[….] Apparently the mere concept of Scarlett Johansson in a tight outfit is so dazzlingly erotic that it bypasses some male reviewers’ conscious minds and causes them to ignore everything she says and does for the rest of the movie. The result is a series of reviews from highly respected film critics who, given the opportunity to describe each Avenger in a single sentence, replace Black Widow’s summary with the announcement, “I AM A HETEROSEXUAL MAN AND SCARLETT JOHANSSON’S BOOBS ARE AWESOME.”
Captain America, Thor, and the Winter Soldier have all filmed shirtless scenes (in Thor’s case, purely for eye candy purposes on both occasions), and Cap’s everyday outfit of choice is a white T-shirt several sizes too small for his bulging torso. Yet oddly enough, reviewers somehow manage to discuss those characters on their own terms, rather than reducing them to their component body parts and costumes.[….]
Sadly, there’s very little sign of this character in the most easily accessible reviews of both The Avengers and Winter Soldier. Judging by the Guardian, WSJ, or New Yorker, Black Widow is more like a blow-up doll with a black belt. By their logic, if she’s wearing a tight outfit, then she must be a sexy ass-kicker, meaning that she must be the token female character, and therefore is little more than eye candy.
With that thought process in mind, it must make perfect sense to relegate Black Widow to a single sniggering comment about her catsuit, because obviously Scarlett Johansson is just there for decoration. And if you’ve read in the New York Times that Black Widow is a token female character, then chances are you’ll have internalized that opinion before you even buy a ticket. The feedback loop of misogynist preconceptions continues on, and in the end, we all lose out.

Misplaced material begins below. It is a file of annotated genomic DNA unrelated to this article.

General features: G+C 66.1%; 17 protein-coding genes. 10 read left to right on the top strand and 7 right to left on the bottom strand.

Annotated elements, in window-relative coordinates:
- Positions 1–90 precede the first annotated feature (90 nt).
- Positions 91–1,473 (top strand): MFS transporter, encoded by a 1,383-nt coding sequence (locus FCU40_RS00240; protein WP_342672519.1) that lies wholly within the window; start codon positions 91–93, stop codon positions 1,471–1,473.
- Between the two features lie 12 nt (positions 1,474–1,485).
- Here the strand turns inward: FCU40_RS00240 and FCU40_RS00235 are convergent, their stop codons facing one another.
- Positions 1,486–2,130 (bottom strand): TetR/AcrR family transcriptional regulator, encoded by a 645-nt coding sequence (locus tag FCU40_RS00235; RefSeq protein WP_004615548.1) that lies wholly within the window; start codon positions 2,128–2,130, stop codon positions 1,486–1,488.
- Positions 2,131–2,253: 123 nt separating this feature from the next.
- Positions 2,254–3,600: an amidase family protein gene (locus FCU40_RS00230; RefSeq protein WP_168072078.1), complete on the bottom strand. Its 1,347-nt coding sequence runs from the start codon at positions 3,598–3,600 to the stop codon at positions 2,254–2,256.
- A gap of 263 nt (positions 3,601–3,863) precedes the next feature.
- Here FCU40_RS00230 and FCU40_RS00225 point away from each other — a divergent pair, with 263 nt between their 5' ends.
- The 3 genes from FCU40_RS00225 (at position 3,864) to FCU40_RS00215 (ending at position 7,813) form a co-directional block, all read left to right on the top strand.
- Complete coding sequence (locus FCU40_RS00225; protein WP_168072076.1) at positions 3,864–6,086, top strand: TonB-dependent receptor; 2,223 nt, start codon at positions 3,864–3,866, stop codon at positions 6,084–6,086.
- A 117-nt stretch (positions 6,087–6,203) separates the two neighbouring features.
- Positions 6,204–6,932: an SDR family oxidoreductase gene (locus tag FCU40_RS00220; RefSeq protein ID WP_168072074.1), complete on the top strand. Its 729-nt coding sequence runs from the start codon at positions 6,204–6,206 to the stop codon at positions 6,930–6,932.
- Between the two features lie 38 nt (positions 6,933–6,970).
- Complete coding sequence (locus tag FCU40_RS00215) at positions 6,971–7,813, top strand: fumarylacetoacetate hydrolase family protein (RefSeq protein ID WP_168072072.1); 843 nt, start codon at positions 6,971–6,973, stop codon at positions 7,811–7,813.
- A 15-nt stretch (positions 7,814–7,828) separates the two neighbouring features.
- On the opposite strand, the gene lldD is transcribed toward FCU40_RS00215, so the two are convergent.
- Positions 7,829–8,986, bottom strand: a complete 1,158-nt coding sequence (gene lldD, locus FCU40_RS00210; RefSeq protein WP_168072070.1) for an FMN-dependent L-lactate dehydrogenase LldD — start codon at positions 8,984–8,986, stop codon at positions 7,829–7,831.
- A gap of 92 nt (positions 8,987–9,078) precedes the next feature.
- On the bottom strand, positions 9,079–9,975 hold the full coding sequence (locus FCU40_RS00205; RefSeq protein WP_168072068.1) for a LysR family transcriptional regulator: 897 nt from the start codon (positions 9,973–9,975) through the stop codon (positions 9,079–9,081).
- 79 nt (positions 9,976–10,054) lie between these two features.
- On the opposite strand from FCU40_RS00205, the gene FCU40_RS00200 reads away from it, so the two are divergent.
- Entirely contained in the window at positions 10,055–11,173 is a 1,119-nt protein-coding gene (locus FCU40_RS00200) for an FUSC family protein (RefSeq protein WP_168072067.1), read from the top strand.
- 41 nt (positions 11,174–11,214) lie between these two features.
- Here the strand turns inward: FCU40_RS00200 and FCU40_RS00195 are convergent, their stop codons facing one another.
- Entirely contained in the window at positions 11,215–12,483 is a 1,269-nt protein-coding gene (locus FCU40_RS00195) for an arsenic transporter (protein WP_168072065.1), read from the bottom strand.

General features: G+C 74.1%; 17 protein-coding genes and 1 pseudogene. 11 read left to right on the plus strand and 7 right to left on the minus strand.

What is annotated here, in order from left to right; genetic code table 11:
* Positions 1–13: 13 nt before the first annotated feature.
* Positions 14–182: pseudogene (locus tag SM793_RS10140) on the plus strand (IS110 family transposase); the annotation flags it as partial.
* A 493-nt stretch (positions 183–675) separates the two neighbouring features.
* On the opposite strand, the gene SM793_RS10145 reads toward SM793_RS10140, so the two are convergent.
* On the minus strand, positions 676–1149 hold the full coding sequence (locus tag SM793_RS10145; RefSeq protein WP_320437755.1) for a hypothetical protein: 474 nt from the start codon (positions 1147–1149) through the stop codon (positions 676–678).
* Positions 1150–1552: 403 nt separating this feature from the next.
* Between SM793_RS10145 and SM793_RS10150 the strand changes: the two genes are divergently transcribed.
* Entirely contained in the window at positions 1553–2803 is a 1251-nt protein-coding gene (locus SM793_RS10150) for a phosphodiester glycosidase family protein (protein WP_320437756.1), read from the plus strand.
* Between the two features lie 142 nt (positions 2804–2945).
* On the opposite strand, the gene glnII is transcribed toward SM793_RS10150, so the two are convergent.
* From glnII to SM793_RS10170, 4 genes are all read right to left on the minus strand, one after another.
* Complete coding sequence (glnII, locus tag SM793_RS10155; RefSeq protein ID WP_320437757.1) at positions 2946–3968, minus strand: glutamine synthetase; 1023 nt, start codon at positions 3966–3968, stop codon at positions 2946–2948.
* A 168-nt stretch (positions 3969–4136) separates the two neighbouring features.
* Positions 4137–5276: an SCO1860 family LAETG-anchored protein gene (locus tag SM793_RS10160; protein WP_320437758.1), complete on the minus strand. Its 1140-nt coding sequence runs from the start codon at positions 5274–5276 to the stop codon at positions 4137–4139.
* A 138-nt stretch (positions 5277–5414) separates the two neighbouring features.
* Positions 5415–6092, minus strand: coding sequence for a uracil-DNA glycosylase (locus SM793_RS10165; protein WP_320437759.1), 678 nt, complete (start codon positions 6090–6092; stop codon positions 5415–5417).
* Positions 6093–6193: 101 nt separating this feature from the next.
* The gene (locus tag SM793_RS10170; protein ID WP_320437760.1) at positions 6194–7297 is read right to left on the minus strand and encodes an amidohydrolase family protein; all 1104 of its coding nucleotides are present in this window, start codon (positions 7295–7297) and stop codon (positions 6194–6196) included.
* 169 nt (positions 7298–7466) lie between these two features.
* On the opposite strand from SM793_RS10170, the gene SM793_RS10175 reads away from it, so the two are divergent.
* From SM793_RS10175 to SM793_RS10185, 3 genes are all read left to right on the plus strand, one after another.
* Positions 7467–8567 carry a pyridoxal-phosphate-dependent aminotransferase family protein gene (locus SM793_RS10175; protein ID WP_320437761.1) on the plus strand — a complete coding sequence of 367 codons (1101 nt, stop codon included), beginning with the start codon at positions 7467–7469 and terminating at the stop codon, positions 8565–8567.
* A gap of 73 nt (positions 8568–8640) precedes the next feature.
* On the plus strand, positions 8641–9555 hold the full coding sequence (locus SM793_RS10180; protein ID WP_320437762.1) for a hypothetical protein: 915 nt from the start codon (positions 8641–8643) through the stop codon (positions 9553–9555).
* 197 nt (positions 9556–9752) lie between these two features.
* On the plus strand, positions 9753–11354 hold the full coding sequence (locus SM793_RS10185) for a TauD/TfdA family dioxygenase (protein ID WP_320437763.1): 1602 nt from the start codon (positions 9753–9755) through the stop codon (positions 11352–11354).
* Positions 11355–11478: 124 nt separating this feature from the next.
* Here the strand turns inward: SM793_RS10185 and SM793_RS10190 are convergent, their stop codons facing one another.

Marvel has spent several years teasing fans with the possibility of a Black Widow solo movie, which Scarlett Johansson has already said she’d be very happy to do. Luckily, she’s already well prepared for the inevitable influx of reviews that will expend a paragraph describing her body and “leather” catsuit before moving onto the substance of the film.
In an interview with Esquire magazine in 2006, Johansson was already grimly amused by being awarded the dubious honor of being Sexiest Woman Alive. “You work hard making independent films for fourteen years and you get voted Best Breasts,” she said. “What about my brain? What about my heart? What about my kidneys and my gallbladder?”
The interviewer, apparently unaware of the irony, followed this up by writing, “There is, no doubt, a fetish Website devoted to Scarlett’s gallbladder — which, by the way, fellas, is all natural.”
You just can’t win."
what to wear when…in an indian fairy tale.
[some indian fairy tales] show that one’s destiny may be fulfilled in surprising ways…these tales contest the deterministic world view supported by karma ideology by rejecting ascribed identities and advocating the use of wit, courage, and, significantly, trade to transform a miserable fate into a good one…the oldest instance of the outwitting fate tale type is in somadeva’s kathāsaritsāgara, which was probably composed in the eleventh century in northwest india.